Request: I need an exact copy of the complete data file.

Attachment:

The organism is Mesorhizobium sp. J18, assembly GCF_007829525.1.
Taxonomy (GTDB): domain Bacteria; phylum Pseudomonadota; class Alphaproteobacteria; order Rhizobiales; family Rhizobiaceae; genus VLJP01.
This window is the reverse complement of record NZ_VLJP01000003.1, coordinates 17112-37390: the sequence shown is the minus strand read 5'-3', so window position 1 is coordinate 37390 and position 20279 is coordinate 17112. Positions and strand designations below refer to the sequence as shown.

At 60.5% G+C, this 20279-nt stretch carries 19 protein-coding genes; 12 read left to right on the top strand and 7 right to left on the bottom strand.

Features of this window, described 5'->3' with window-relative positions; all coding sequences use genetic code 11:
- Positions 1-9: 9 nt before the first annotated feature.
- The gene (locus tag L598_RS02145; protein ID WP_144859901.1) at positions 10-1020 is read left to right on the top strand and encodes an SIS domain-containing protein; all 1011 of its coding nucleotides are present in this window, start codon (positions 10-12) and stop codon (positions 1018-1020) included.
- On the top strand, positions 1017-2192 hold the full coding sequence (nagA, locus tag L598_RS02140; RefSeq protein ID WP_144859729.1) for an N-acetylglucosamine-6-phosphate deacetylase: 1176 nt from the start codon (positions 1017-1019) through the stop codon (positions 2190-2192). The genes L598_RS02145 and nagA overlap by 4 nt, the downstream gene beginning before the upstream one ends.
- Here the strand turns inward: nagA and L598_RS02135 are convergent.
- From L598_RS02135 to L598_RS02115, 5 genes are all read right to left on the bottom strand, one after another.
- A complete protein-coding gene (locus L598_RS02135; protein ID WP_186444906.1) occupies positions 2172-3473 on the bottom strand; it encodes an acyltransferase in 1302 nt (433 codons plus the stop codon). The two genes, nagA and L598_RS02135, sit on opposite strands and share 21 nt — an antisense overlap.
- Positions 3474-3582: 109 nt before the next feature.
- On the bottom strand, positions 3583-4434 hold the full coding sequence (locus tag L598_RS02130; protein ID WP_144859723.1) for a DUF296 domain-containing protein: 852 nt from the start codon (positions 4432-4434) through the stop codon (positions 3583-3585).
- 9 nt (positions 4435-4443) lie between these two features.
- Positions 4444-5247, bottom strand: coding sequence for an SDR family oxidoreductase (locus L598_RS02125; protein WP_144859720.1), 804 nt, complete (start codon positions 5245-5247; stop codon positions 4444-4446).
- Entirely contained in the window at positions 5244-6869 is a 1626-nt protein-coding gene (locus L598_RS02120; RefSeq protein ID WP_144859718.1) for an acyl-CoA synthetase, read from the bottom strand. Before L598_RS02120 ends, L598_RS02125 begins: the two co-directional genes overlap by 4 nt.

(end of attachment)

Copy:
The organism is Mesorhizobium sp. J18, assembly GCF_007829525.1.
Taxonomy (GTDB): domain Bacteria; phylum Pseudomonadota; class Alphaproteobacteria; order Rhizobiales; family Rhizobiaceae; genus VLJP01.
This window is the reverse complement of record NZ_VLJP01000003.1, coordinates 17112-37390: the sequence shown is the minus strand read 5'-3', so window position 1 is coordinate 37390 and position 20279 is coordinate 17112. Positions and strand designations below refer to the sequence as shown.

At 60.5% G+C, this 20279-nt stretch carries 19 protein-coding genes; 12 read left to right on the top strand and 7 right to left on the bottom strand.

Features of this window, described 5'->3' with window-relative positions; all coding sequences use genetic code 11:
- Positions 1-9: 9 nt before the first annotated feature.
- The gene (locus tag L598_RS02145; protein ID WP_144859901.1) at positions 10-1020 is read left to right on the top strand and encodes an SIS domain-containing protein; all 1011 of its coding nucleotides are present in this window, start codon (positions 10-12) and stop codon (positions 1018-1020) included.
- On the top strand, positions 1017-2192 hold the full coding sequence (nagA, locus tag L598_RS02140; RefSeq protein ID WP_144859729.1) for an N-acetylglucosamine-6-phosphate deacetylase: 1176 nt from the start codon (positions 1017-1019) through the stop codon (positions 2190-2192). The genes L598_RS02145 and nagA overlap by 4 nt, the downstream gene beginning before the upstream one ends.
- Here the strand turns inward: nagA and L598_RS02135 are convergent.
- From L598_RS02135 to L598_RS02115, 5 genes are all read right to left on the bottom strand, one after another.
- A complete protein-coding gene (locus L598_RS02135; protein ID WP_186444906.1) occupies positions 2172-3473 on the bottom strand; it encodes an acyltransferase in 1302 nt (433 codons plus the stop codon). The two genes, nagA and L598_RS02135, sit on opposite strands and share 21 nt — an antisense overlap.
- Positions 3474-3582: 109 nt before the next feature.
- On the bottom strand, positions 3583-4434 hold the full coding sequence (locus tag L598_RS02130; protein ID WP_144859723.1) for a DUF296 domain-containing protein: 852 nt from the start codon (positions 4432-4434) through the stop codon (positions 3583-3585).
- 9 nt (positions 4435-4443) lie between these two features.
- Positions 4444-5247, bottom strand: coding sequence for an SDR family oxidoreductase (locus L598_RS02125; protein WP_144859720.1), 804 nt, complete (start codon positions 5245-5247; stop codon positions 4444-4446).
- Entirely contained in the window at positions 5244-6869 is a 1626-nt protein-coding gene (locus L598_RS02120; RefSeq protein ID WP_144859718.1) for an acyl-CoA synthetase, read from the bottom strand. Before L598_RS02120 ends, L598_RS02125 begins: the two co-directional genes overlap by 4 nt.